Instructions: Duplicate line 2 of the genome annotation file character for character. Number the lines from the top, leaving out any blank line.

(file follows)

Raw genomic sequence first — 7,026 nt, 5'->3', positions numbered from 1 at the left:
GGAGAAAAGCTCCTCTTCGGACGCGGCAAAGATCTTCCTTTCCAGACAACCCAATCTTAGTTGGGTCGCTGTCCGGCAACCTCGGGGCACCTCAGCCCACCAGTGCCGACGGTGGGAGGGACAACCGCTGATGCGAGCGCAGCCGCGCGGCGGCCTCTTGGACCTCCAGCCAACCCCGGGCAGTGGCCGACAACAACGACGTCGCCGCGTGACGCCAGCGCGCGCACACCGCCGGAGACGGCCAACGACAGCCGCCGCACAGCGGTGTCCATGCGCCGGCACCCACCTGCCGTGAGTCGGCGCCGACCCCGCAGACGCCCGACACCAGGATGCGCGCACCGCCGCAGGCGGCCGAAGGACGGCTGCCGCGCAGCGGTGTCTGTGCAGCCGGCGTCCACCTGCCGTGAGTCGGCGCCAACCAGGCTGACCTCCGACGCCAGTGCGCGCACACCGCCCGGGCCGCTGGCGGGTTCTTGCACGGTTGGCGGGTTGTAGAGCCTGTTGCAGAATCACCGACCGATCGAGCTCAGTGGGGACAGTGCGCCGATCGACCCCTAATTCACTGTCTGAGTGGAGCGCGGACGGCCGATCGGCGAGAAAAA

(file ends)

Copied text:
GGAGAAAAGCTCCTCTTCGGACGCGGCAAAGATCTTCCTTTCCAGACAACCCAATCTTAGTTGGGTCGCTGTCCGGCAACCTCGGGGCACCTCAGCCCACCAGTGCCGACGGTGGGAGGGACAACCGCTGATGCGAGCGCAGCCGCGCGGCGGCCTCTTGGACCTCCAGCCAACCCCGGGCAGTGGCCGACAACAACGACGTCGCCGCGTGACGCCAGCGCGCGCACACCGCCGGAGACGGCCAACGACAGCCGCCGCACAGCGGTGTCCATGCGCCGGCACCCACCTGCCGTGAGTCGGCGCCGACCCCGCAGACGCCCGACACCAGGATGCGCGCACCGCCGCAGGCGGCCGAAGGACGGCTGCCGCGCAGCGGTGTCTGTGCAGCCGGCGTCCACCTGCCGTGAGTCGGCGCCAACCAGGCTGACCTCCGACGCCAGTGCGCGCACACCGCCCGGGCCGCTGGCGGGTTCTTGCACGGTTGGCGGGTTGTAGAGCCTGTTGCAGAATCACCGACCGATCGAGCTCAGTGGGGACAGTGCGCCGATCGACCCCTAATTCACTGTCTGAGTGGAGCGCGGACGGCCGATCGGCGAGAAAAA